Building a GPU for the Masses

AMD put up this graph at its recent Financial Analyst Day:

The performance segment of the desktop CPU market is only about 7% of the pie and although it generates a disproportionately large amount of revenue it’s neither the biggest segment nor the biggest revenue generator in the market. That would be the mainstream segment.

ATI realized much of the same thing back in 2005. These high end GPUs were getting more and more expensive, while R300 tipped the scales at $399 over the coming years we’d see GPUs hit $499, $599 and go north of $600 at launch. The higher prices were due to increasing die sizes and techniques such as harvesting, ensuring that regardless of how big the GPU, revenues were protected.

A $399 R300 was close enough to the mainstream price points that ATI was able to scale it down months later to address other markets, but these days the time between the high end GPU introduction and the mainstream revisions of it has increased to 6 - 9 months. We still don’t have a mainstream derivative of NVIDIA’s GT200 architecture and chances are that we won’t until around 9 months after its introduction. With the GeForce GTX 280 launching at $600, for it to take 9 months to make a $200 derivative is doing the market a disservice in ATI’s eyes.

It was time to refocus. Instead of tailoring to the needs of the high end, ATI wanted to make a product that would be the best in the $200 - $300 range. To do so would mean that it would have to reverse the strategy that made it successful to begin with, and hope that somehow NVIDIA wouldn’t follow suit.

Re-evaluating Strategy, Creating the RV770 in 2005 The Bet, Would NVIDIA Take It?
POST A COMMENT

115 Comments

View All Comments

  • yourwhiteshadow - Thursday, December 04, 2008 - link

    absolutely brilliant. i've always read anandtech instead of tomshardware because of objective reviews. i was reading an intel review, and people were questioning the objectivity of anandtech. while some might could look at this as praising ATI/AMD, i would definitely say this was a very objective view of what happened. seriously, one of the BEST articles i've read since the 4850/4870 review. Reply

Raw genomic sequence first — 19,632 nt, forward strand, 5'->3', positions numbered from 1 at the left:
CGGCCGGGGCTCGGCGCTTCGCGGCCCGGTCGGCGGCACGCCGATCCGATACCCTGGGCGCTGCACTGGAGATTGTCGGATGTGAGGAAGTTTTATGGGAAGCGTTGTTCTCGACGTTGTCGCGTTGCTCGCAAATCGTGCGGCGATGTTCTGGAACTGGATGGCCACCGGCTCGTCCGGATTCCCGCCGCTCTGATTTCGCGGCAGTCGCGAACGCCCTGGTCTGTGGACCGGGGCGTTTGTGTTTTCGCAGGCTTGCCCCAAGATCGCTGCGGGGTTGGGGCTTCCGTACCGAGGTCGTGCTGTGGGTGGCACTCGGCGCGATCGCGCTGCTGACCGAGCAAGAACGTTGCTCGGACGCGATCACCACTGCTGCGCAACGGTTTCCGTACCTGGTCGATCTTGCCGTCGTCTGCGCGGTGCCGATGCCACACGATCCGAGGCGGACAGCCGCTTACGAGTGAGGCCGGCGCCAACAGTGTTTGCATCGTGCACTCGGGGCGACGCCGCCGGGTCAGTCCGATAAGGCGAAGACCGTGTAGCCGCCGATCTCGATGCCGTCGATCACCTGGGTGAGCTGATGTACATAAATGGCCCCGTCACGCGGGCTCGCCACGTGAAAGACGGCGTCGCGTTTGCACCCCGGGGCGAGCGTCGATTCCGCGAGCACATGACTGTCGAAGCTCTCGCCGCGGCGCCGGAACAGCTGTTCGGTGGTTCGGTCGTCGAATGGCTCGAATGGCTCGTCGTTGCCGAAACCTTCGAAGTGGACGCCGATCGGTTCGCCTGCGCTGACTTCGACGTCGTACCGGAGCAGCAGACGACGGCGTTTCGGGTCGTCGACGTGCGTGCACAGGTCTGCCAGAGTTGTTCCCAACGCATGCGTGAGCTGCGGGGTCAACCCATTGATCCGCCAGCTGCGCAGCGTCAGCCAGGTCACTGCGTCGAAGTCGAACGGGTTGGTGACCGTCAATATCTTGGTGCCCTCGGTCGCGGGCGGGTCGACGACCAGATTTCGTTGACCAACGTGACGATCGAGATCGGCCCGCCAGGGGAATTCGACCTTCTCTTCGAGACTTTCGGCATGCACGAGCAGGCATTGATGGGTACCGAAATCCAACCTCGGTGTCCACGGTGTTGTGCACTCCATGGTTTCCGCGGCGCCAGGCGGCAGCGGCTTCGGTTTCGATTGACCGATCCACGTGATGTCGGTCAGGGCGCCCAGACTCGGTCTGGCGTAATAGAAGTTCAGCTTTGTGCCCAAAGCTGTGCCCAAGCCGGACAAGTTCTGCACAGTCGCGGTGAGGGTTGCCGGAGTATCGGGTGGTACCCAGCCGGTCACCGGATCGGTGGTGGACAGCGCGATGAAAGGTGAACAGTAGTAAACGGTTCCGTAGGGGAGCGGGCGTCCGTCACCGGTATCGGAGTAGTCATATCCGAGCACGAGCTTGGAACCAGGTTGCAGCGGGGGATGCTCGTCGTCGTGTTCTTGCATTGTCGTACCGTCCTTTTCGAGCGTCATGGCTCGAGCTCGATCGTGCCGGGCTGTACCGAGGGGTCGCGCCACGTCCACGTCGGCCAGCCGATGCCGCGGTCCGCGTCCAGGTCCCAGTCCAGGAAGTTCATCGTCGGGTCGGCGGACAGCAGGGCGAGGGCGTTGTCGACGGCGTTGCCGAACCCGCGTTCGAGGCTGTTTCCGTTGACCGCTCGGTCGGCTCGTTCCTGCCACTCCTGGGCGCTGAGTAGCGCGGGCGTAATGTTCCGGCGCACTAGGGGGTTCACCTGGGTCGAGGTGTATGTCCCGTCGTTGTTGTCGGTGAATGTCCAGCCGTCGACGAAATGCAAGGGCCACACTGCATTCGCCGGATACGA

• kevyeoh - Thursday, December 04, 2008 - link

    I've been reading anandtech for years and there wasn't any article that makes me wanna read every single word of it. Usually i will read the forewords and then skip on to the Conclusion. But for this article, i really read every single words! period! Anandtech rocks! Reply
  • nitemareglitch - Thursday, December 04, 2008 - link

    I was actually getting a little bored with the articles around here, until I read this one. Great job, I loved reading this story!! Reply
  • lchyi - Thursday, December 04, 2008 - link

    This is by far the best (and most insightful) article I have read here to date Anand. It sounds like you put in a ton of thought to it and I have never flown through 7,500 words as quick as that read. Congrats to the ATI guys for their successful gamble on the RV770. The last three years must have been an extremely interesting experience for them and their engineers. Reply
  • joshjnm - Thursday, December 04, 2008 - link

    Great article I will bandwagon with the rest of you and agree this is one of the best articles I've read in a while.

    Reply
  • josh6079 - Thursday, December 04, 2008 - link

    I thoroughly enjoyed the article. Last time I was really involved with graphics cards was when the X1900's were in full swing and G80 was on everyone's mind. The history told in the article helped bring me up to pace as to what has transpired since I stopped gaming as much. I can remember how the Video card section used to be here on the forums with the trolls and constant flames. Two camps of people cheered on for one or the other competitors instead of realizing that they should be cheering for competition itself.

    Great job ATI, Nvidia - what's next?
    Reply
  • Seikent - Thursday, December 04, 2008 - link

    Very good article, most of these interesting background stories are written in books, but a lot of years latter.

    Something, that is not mentioned, is that it seems that AMD didn't affect ATI in any way (technically speaking). Many thought that the R600 failure had something to do with AMD.
    Reply
  • BSMonitor - Thursday, December 04, 2008 - link

    Awesome article.

    I am definately a performance/mainstream kinda guy in this market. Definately love the competition. I started my first build with a Geforce 4200Ti, moved up to the infamous 9700Pro, followed by X1900, and now 4850HD...

    It is good to see that the ATI/AMD didn't damage ATI as a whole. Rock on guys! Love those cheap kick ass Crossfire cards! Go 4850HD x2.
    Reply
  • dmer - Thursday, December 04, 2008 - link

    as a long time reader of anand I never felt the need to register an account; however, after reading your article I felt compelled to create an account just to commend you on an excellent article.

    we need more articles that give us insight into business decisions like this. job well done mate!
    Reply
  • johnkwright - Thursday, December 04, 2008 - link

    Anand,

    I've been a long time reader of AnandTech but I especially liked this article. It was interesting to get a peek behind the curtain to see what challenges companies face when making these tough decisions. Hopefully more companies take a chance and share more of their stories with this site. Keep up the good work.

    Regards,
    John Wright
    Reply

Log in

Don't have an account? Sign up now